Students Are Not Commodities; Corporations Can’t Teach

Since schools are one of the few places where students can learn to engage in democracy, it is vital that we stand strong in defending public schools. As an educator, it is easy to become downhearted in the face of mandated curriculum, high-stakes testing, and rampant corporate insinuation into the school day. Public schools made desperate beggars for financial support by ever-increasing cuts in budget are vulnerable to corporations looking to make a profit off of our nation’s school children.

The debate over a privatized, corporate-run model of education versus a socially responsible, public education system is really about how corporations have become more and more influential and ingrained into public life. The responsibility for teachers to help forge citizens has become less about creating a society that participates in democracy and more about creating consumers. Students are exposed to advertising for products daily on book covers, vending machines, and sports venues, even on buses and in restrooms.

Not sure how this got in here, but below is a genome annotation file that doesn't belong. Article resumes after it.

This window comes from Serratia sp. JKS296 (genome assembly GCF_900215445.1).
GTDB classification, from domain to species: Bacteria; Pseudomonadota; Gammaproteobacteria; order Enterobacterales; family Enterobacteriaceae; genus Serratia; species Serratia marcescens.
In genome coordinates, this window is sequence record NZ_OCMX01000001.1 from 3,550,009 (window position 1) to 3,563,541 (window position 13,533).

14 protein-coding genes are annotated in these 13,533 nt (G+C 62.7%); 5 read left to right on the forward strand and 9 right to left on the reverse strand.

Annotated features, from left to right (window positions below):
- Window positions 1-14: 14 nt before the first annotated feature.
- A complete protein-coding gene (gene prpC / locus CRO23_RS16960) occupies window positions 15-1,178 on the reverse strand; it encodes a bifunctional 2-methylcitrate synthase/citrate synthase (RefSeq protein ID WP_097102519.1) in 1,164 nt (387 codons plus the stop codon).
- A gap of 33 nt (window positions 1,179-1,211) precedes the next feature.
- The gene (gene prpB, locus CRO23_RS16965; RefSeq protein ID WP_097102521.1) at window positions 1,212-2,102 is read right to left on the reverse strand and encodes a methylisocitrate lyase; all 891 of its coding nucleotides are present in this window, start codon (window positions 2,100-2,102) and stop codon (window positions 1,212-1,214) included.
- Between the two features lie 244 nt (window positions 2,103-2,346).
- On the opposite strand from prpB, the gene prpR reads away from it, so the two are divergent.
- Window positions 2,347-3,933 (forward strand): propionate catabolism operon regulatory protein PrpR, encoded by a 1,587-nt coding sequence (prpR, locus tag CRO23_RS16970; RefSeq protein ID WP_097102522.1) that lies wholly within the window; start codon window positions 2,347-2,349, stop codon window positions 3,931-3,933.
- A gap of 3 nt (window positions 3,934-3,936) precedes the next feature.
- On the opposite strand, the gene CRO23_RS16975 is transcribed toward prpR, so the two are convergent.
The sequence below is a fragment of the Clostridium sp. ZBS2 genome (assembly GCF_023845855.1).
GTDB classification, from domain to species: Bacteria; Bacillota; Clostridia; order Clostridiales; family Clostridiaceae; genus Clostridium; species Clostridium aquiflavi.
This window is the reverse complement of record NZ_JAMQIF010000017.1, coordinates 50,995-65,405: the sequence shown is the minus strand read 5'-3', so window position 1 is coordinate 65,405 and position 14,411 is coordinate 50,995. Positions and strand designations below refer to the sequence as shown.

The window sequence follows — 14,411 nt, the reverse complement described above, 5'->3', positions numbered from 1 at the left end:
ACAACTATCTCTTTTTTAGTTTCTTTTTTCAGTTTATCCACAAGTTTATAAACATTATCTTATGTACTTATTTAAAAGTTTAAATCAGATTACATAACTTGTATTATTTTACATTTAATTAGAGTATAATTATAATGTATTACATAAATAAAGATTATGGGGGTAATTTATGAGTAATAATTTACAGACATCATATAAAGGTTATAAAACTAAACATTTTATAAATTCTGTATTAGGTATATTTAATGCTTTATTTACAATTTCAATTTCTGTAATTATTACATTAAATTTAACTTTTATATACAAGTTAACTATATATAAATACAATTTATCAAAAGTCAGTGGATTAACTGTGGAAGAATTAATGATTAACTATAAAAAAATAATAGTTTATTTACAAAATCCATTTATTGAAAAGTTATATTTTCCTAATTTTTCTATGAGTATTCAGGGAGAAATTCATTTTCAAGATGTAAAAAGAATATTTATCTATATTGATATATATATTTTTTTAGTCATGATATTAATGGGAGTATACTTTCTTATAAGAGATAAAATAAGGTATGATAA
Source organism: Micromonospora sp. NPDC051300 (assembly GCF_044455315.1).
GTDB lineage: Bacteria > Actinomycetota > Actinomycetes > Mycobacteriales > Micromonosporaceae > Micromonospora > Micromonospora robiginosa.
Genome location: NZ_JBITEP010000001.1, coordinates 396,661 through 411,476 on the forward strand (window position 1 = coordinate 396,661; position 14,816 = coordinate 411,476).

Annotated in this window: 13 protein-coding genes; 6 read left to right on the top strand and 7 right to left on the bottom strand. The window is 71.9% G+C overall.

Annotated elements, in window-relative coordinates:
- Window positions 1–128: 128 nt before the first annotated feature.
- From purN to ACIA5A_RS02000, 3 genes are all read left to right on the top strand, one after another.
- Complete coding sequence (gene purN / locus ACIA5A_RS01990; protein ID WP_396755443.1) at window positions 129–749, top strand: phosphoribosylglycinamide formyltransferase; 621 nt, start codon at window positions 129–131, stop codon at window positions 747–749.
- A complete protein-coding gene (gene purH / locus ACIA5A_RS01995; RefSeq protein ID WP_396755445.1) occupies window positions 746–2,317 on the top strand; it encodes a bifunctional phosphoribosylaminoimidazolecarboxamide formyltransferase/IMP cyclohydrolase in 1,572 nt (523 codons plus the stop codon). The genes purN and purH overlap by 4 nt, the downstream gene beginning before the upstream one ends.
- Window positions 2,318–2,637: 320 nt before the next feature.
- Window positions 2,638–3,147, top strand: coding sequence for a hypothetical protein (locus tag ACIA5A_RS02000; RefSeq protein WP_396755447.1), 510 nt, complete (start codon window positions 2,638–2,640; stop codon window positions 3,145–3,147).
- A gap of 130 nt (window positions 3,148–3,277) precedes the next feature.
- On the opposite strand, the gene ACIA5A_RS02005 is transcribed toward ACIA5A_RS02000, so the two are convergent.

As if exposing students to advertisements in the educational environment was not enough, corporate influence is also dictating the curriculum that is being taught. Education has become big business and very profitable. Textbook companies create not only the books and materials that teachers use to teach, but also the tests that are mandated for students to pass in order to proceed to the next level or graduate from high school. The focus on testing and uniform curriculum has deadened students to learning.

Education should be about discovery and critical thinking but has been reduced to the ability to choose the best answer from a limited list of choices. Students are taught a formula for finding the right answer instead of nurturing an interest in learning that is unique to the individual. It is no surprise that there is so much student apathy over their own education. Who can get excited about following directions and clicking boxes?

It’s time for leaders and communities to fight back. Some teachers in Seattle have boycotted their state test. Even Diane Ravitch, former assistant secretary of education and a leading designer of the GW Bush administration’s No Child Left Behind law, has come out as an opponent of high-stakes testing, a reversal of her previous position.

In her latest book, Reign of Terror: The Hoax of the Privatization Movement and the Danger to America’s Public Schools, she asserts that “schools are in crisis because of persistent orchestrated attacks on them and their teachers and principals, and attacks on the very principle of public responsibility for education.” The purpose of these attacks is to create a false sense of deficiency in the education system and open schools up to privatization.

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